Slavery: Roots of Capoeira

The early history of capoeira is still controversial, especially the period between the 16th century and the beginning of the 19th century, since historical documents were very scarce in Brazil at that time. But oral tradition, language and evidence leaves little doubt about its Afro-Brazilian roots.

In the 16th century, Portugal had claimed one of the largest territories of the colonial empires, and in the Brazilian colony, they chose to use slavery to build their economy off of African slaves .  Slaves, living in inhumane conditions, were forced to work hard and often suffered physical punishment for small misbehaviors.  Although slaves often outnumbered colonists, rebellions were rare.

In this environment, capoeira was born as a simple method of survival. It was a tool with which an escaped slave, completely unequipped, could survive in the hostile, unknown land and face the hunt of the capitães-do-mato, the armed and mounted colonial agents who were charged with finding and capturing escapees.

Soon several groups of escaping slaves would gather and establish quilombos, primitive settlements in far and hard to reach places. Some quilombos would soon increase in size, attracting more fugitive slaves, Brazilian natives and even Europeans escaping the law or Christian extremism. Some quilombos would grow to an enormous size, becoming a real independent multi-ethnic state.

Everyday life in a quilombo offered freedom and the opportunity to revive traditional cultures away from colonial oppression. In this kind of multi-ethnic community, constantly threatened by Portuguese colonial troops, capoeira evolved from a survival tool to a martial art focused on war.

The biggest quilombo, the Quilombo dos Palmares, consisted of many villages which lasted more than a century, resisting at least 24 small attacks and 18 colonial invasions. Portuguese soldiers sometimes said that it took more than one dragoon to capture a quilombo warrior, since they would defend themselves with a strangely moving fighting technique. The provincial governor declared “it is harder to defeat a quilombo than the Dutch invaders.”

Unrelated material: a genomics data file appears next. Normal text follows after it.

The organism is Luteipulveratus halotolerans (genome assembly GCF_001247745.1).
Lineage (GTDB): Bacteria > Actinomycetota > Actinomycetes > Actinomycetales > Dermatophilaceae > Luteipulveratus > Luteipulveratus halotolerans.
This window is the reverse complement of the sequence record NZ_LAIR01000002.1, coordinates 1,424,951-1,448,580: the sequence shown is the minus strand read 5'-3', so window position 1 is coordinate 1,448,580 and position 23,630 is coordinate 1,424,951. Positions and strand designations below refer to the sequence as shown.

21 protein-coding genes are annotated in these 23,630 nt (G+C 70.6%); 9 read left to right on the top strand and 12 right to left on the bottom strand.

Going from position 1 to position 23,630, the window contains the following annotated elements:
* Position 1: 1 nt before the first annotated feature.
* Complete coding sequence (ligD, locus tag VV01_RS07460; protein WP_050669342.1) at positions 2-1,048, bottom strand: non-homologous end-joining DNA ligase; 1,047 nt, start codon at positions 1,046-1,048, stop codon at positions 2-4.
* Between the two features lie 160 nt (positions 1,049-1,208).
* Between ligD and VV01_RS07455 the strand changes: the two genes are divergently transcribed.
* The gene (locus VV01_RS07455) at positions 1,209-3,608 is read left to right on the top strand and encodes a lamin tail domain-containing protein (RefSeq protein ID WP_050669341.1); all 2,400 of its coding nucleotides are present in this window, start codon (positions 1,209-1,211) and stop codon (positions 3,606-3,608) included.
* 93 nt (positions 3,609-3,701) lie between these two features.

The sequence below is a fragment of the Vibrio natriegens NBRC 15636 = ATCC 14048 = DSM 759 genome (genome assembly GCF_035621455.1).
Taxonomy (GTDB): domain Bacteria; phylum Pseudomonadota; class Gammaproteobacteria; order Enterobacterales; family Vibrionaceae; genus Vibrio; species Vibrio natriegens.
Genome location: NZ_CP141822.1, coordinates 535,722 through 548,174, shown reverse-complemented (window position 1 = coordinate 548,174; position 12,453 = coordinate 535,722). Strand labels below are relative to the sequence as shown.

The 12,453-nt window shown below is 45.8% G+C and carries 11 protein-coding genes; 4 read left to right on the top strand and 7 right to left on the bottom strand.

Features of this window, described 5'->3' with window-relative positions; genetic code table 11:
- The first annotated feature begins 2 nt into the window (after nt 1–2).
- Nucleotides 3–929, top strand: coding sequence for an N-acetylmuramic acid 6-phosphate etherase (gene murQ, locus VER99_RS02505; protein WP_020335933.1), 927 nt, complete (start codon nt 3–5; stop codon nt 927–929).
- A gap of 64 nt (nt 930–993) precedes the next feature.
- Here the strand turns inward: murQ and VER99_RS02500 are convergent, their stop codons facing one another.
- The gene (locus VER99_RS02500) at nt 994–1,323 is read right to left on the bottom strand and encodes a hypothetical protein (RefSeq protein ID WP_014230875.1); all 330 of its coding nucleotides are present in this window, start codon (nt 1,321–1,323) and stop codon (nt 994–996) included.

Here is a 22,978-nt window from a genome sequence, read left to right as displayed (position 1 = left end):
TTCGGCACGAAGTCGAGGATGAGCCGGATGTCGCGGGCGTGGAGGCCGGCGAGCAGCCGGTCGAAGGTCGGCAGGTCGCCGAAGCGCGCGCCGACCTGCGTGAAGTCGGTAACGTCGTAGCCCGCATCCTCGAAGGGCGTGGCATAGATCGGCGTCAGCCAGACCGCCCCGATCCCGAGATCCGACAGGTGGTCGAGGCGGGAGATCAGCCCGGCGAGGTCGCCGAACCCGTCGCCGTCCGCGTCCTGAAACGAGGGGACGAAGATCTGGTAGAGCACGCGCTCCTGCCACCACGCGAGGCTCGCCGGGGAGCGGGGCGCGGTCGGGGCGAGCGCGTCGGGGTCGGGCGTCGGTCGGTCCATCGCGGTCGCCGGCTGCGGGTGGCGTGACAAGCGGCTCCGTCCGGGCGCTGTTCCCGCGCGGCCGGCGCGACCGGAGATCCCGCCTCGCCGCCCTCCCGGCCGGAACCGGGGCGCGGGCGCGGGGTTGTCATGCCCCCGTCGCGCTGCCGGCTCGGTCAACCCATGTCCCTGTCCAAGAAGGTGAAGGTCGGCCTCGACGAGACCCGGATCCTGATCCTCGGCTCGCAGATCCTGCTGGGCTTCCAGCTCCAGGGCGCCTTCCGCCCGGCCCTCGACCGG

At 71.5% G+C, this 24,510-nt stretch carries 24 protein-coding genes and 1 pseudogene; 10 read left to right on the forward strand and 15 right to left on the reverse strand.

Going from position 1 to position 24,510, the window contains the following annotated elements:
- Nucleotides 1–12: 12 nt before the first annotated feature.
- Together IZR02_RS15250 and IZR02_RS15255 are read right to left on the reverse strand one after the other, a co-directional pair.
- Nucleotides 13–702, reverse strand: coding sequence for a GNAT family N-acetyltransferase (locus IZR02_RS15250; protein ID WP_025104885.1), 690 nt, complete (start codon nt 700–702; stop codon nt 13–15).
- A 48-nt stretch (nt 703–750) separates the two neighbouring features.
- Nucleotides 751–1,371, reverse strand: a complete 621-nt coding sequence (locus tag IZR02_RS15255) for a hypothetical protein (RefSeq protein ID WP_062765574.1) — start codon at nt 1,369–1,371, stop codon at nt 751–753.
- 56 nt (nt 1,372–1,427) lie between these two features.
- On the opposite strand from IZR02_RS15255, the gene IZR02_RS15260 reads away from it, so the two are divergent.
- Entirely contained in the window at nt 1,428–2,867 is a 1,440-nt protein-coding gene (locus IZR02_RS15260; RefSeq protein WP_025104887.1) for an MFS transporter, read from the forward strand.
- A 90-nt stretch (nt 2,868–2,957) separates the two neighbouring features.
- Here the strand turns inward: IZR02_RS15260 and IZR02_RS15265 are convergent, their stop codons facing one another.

Finally Brazil would recognize the end of the institution on May 13, 1888, with a law called Lei Áurea (Golden Law), sanctioned by imperial parliament and signed by Princess Isabel.

However, free former slaves now felt abandoned. Most of them had nowhere to live, no jobs and were despised by Brazilian society, which usually viewed them as lazy workers.  Also, new immigration from Europe and Asia left most former slaves with no employment.

Soon capoeiristas started to use their skills in unconventional ways. Criminals and war lords used capoeiristas as body guards and hitmen. Groups of capoeiristas, known as maltas, raided Rio de Janeiro. In 1890, the recently proclaimed Brazilian Republic decreed the prohibition of capoeira in the whole country.  Social conditions were chaotic in the Brazilian capital, and police reports identified capoeira as an advantage in fighting.

After the prohibition, any citizen caught practicing capoeira, in a fight or for any other reason, would be arrested, tortured and often mutilated by the police. Cultural practices, such as the roda de capoeira, were conducted in remote places with sentries and toques on the berimbau (cavaleria) to warn of approaching police.

In 1937, Bimba founded the school Centro de Cultura Física e Luta Regional, with permission from Salvador’s Secretary of Education (Secretaria da Educação, Saúde e Assistência de Salvador). His work was very well received, and he taught capoeira to the cultural elite of the city. By 1940, capoeira finally lost its criminal connotation and was legalized.

Historical Brazilians

Zumbi is a great hero to the capoeira community.  He is sung about in many songs and exemplifies the spirit of liberty and self resolve.  His notoriety in Brazil is akin to that of Kunta Kinte, a slave who was portrayed in Alex Haley’s Roots.

Lampiao is sung about a lot in capoeira songs.  He is seen as a Billy the Kid style folk hero in Brazil.

Past and Present Mestres

Mestre Pastinha,  Mestre Bimba

Mestre Ray, Mestre Lua Rasta, Mestre Dunga

Capoeira Social Project is a registered tax-deductible non-profit organization under the IRS Section 501(c)(3) guidelines.  CSP teaches capoeira in Baltimore, MD USA and Belo Horizonte, MG Brazil